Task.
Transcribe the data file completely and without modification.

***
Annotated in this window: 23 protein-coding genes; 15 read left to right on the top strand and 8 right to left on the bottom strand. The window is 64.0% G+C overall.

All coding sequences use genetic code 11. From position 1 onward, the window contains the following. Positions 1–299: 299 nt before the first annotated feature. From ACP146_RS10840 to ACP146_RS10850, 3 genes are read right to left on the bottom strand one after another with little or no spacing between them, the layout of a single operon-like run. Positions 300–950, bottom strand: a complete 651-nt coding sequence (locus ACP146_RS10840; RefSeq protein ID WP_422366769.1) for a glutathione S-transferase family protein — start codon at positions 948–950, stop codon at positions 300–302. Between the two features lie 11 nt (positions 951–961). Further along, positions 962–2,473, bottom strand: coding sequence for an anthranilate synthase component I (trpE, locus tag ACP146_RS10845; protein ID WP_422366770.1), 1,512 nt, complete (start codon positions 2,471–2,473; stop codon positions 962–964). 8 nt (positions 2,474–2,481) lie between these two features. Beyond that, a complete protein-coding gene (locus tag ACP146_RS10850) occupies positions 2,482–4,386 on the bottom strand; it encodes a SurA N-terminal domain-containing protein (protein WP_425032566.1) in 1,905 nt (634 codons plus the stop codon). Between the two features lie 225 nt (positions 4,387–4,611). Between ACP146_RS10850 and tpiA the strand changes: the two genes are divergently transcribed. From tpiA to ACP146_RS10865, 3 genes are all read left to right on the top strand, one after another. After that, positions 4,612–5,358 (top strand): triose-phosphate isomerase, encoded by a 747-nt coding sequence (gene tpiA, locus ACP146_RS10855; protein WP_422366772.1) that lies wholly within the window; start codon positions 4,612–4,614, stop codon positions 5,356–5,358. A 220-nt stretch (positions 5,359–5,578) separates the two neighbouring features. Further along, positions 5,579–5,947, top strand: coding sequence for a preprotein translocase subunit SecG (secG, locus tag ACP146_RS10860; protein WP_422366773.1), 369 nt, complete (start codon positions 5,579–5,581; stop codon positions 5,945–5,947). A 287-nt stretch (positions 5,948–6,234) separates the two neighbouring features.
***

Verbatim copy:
Annotated in this window: 23 protein-coding genes; 15 read left to right on the top strand and 8 right to left on the bottom strand. The window is 64.0% G+C overall.

All coding sequences use genetic code 11. From position 1 onward, the window contains the following. Positions 1–299: 299 nt before the first annotated feature. From ACP146_RS10840 to ACP146_RS10850, 3 genes are read right to left on the bottom strand one after another with little or no spacing between them, the layout of a single operon-like run. Positions 300–950, bottom strand: a complete 651-nt coding sequence (locus ACP146_RS10840; RefSeq protein ID WP_422366769.1) for a glutathione S-transferase family protein — start codon at positions 948–950, stop codon at positions 300–302. Between the two features lie 11 nt (positions 951–961). Further along, positions 962–2,473, bottom strand: coding sequence for an anthranilate synthase component I (trpE, locus tag ACP146_RS10845; protein ID WP_422366770.1), 1,512 nt, complete (start codon positions 2,471–2,473; stop codon positions 962–964). 8 nt (positions 2,474–2,481) lie between these two features. Beyond that, a complete protein-coding gene (locus tag ACP146_RS10850) occupies positions 2,482–4,386 on the bottom strand; it encodes a SurA N-terminal domain-containing protein (protein WP_425032566.1) in 1,905 nt (634 codons plus the stop codon). Between the two features lie 225 nt (positions 4,387–4,611). Between ACP146_RS10850 and tpiA the strand changes: the two genes are divergently transcribed. From tpiA to ACP146_RS10865, 3 genes are all read left to right on the top strand, one after another. After that, positions 4,612–5,358 (top strand): triose-phosphate isomerase, encoded by a 747-nt coding sequence (gene tpiA, locus ACP146_RS10855; protein WP_422366772.1) that lies wholly within the window; start codon positions 4,612–4,614, stop codon positions 5,356–5,358. A 220-nt stretch (positions 5,359–5,578) separates the two neighbouring features. Further along, positions 5,579–5,947, top strand: coding sequence for a preprotein translocase subunit SecG (secG, locus tag ACP146_RS10860; protein WP_422366773.1), 369 nt, complete (start codon positions 5,579–5,581; stop codon positions 5,945–5,947). A 287-nt stretch (positions 5,948–6,234) separates the two neighbouring features.